In defense of the alpha female

Stop portraying strong women as cartoon villains.

The generations who grew up watching early Disney movies are familiar with two female archetypes. The first, the good one, was the protagonist with huge eyes and a sweet, confused cadence who sang about unrequited love while knotting together live squirrels to mop the floors.

The second was both her counterpart and opposite—the dark figure lurking just out of frame, dashing down dungeon stairs and wearing high-collared capes, that, to be fair, really highlighted her cheekbones. She was The Evil Queen, the power-hungry, defiant woman who made life very hard for the young ingénue, sometimes by trying to kill her, usually by forcing her to flee into the woods. Before Elsa was throwing ice darts, there was the Wicked Queen, poisoning apples.

Related: The dark origins of our favorite Disney stories

In the articles about Suzanne Venkner’s new book, The Alpha Female’s Guide to Men and Marriage, one might recognize this latter archetype because “alpha” women are painted as fairytale villains: cold, overbearing, negative women who grab at power in relationships, and, like Maleficent, keep the hearts of their long-suffering partners in metaphorical boxes by demanding to lead instead of follow.

These women, as Fox News put it, are “unable to love;” a tragedy we can blame on society for lying to women about their appropriate roles. In feminism’s rush to create self-sufficient women, it unwittingly created the worst possible creatures: women who no longer understand how to be good wives.

These alphas are too demanding, overbearing and controlling, says Venker, and these shortcomings may be single-handedly ruining their marriages.

“All strong women who don’t want to get divorced should read this book,” warns The Federalist, praising Venker for showing women how to save their marriage from “feminist hell.”

“Men are just so much simpler than women,” Venker says, “What men want most of all is respect, companionship and sex.” Which is why Venker argues that wives should acquiesce to sex, even when they don’t feel like it, talk less, and embrace their inner beta.

Venker has a way of oversimplifying human connection. “In chess, the king is the most important piece but also one of the weakest. He can only move one square in any direction—up, down, to the sides and diagonally,” says Venker. “The queen, however, is the most powerful piece. She can move in any one direction—forward, backward, sideways or diagonally. And how she moves affects how he moves.”

If all a reader gets from Venker’s advice is an understanding of the simple rules of chess, the advice may have served its best purpose; however, humans are determined to be more complicated than chess pieces, and men, thank God, are much more capable at making decisions than Venker suggests.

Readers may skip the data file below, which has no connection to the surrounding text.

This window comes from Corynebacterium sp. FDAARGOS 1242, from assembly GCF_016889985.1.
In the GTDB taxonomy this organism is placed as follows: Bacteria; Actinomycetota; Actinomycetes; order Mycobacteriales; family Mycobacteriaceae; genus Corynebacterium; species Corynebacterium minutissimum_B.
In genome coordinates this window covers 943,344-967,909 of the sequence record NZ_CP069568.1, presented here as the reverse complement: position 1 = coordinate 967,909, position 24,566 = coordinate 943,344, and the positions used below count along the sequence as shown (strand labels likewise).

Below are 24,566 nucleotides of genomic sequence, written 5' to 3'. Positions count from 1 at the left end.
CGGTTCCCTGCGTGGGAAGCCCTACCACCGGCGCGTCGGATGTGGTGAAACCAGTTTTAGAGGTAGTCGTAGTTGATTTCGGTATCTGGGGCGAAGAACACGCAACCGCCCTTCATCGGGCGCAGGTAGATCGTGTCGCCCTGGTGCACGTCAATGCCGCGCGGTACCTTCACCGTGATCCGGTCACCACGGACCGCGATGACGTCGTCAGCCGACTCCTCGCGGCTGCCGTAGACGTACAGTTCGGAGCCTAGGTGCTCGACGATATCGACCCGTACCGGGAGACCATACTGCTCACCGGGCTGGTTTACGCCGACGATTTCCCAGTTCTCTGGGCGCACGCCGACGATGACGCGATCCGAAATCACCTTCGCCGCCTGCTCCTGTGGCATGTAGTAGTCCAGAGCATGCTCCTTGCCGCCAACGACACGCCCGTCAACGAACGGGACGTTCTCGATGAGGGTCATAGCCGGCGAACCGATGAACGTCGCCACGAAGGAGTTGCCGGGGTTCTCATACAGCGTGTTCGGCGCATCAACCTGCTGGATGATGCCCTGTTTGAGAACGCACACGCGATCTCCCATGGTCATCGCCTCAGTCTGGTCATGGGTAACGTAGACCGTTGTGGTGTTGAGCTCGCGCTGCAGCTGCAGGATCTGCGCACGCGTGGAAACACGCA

A man can choose, for instance, whether or not he enjoys dating a strong-headed woman. A man can choose whether he wants to be in a relationship with someone who is self-reliant (a quality that Venker portrays as a less-than-desirable in a woman— “self-reliance is exhausting,” Venker says. “Making all the decisions is exhausting.”)

To Venker, all men fit into one box: Men want to be the only leaders in a relationship; they want partners who are compliant followers. They want wives who don’t talk too much, who “shut up for once,” as The Federalist put it.

To validate Venker’s advice, men would have to have unwittingly fallen into relationships with assertive, independent women, as opposed to having been attracted to those qualities in the first place.

The type of women Venker describes as “alphas” can be loud, demanding, argumentative creatures, but they’re hardly ever boring, stagnant or uninterested in challenge. For the right partner, that’s exactly the right fit. It’d be a shame to rid the world of alpha women, telling them to be less and be quiet, just as they were getting good at being loud.

Venker’s argument suggests that a woman’s strength, drive and independence are at odds with her femininity and ability to love and be a supportive. A woman can support her partner joyfully, and she can do it while being a scary, self-reliant, decision-making alpha.

The heart of the problem with Venker’s argument is it focuses, specifically, on a woman’s duty to serve, listen and give up power in a relationship. Many relationships could benefit from both parties doing a little more of that. But this would, of course, suggest that each couple was unique; it would suggest that not all men’s desires were the same, and not all independent women were causing trouble with their defiance. None of that would fit into Venker’s chess-board view of relationships.